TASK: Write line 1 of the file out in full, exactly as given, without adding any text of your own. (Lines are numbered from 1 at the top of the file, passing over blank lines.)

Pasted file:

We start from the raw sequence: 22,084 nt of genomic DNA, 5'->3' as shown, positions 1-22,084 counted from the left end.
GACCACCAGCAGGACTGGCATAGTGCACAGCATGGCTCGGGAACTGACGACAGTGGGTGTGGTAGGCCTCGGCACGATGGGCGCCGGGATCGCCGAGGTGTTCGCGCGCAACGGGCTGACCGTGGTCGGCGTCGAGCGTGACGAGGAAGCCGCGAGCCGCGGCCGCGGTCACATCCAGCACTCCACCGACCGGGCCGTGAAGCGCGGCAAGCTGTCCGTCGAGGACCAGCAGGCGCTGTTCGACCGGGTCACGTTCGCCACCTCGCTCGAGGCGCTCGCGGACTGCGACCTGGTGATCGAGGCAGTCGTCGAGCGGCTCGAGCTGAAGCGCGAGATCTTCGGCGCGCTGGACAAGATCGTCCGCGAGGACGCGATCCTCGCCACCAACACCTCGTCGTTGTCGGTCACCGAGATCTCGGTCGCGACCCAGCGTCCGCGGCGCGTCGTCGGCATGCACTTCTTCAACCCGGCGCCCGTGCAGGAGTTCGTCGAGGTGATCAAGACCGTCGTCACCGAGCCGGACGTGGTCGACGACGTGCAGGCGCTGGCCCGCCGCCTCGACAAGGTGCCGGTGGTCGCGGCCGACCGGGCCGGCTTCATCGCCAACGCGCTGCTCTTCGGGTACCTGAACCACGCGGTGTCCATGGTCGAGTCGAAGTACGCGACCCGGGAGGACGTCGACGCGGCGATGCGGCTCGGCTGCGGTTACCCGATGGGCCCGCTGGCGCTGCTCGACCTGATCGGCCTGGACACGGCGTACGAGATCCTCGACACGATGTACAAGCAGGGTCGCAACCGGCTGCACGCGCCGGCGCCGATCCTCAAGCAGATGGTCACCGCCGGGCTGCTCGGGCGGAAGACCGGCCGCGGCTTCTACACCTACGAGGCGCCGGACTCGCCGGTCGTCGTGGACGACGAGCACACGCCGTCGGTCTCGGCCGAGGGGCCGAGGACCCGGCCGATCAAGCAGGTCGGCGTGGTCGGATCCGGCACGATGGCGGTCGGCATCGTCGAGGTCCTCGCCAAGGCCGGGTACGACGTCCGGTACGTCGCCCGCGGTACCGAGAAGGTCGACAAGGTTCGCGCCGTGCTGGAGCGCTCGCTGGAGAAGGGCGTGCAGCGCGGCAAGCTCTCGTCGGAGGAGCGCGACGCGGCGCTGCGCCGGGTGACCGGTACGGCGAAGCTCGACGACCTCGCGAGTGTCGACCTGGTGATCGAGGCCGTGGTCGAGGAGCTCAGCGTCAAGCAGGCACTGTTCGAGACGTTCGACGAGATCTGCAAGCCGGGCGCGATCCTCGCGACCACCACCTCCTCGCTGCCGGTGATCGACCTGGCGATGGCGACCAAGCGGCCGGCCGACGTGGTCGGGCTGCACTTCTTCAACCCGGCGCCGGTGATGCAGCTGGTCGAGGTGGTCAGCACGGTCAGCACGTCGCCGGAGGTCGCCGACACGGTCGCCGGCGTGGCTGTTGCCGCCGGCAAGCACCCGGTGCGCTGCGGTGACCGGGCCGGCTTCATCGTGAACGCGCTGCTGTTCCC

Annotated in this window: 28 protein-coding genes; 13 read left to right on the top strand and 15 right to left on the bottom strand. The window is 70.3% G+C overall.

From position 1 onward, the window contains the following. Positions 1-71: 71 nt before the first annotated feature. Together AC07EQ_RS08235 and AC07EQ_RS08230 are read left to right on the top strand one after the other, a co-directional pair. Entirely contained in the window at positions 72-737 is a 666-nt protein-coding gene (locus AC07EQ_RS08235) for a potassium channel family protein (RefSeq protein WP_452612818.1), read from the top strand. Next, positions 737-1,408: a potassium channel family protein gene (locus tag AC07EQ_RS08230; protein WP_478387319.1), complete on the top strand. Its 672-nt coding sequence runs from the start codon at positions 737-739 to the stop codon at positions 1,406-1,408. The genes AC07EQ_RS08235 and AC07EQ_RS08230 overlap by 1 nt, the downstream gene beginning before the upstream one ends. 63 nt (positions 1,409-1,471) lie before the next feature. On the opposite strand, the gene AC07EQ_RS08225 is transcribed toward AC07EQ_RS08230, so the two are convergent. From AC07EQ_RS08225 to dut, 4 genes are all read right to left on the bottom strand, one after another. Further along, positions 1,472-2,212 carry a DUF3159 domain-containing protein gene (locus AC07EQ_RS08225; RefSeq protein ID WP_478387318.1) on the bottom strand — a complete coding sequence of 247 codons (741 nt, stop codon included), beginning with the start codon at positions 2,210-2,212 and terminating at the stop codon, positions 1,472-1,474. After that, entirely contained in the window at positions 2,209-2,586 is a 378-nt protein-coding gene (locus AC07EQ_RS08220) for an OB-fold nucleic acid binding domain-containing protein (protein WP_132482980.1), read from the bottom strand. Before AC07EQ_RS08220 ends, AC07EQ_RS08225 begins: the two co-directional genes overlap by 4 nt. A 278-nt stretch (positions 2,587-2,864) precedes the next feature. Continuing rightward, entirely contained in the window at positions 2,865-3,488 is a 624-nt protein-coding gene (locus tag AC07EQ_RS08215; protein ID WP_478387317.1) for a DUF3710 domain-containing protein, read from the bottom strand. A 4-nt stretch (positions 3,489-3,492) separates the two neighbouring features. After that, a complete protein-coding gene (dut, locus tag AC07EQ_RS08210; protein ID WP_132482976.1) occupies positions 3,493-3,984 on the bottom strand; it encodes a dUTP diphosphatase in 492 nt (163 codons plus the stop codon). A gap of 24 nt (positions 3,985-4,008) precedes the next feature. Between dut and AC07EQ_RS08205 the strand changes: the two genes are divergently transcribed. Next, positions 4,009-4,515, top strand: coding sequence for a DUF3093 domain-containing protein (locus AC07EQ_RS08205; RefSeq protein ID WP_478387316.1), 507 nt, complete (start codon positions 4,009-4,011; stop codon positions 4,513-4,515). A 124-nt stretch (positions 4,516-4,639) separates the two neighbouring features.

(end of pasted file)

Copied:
We start from the raw sequence: 22,084 nt of genomic DNA, 5'->3' as shown, positions 1-22,084 counted from the left end.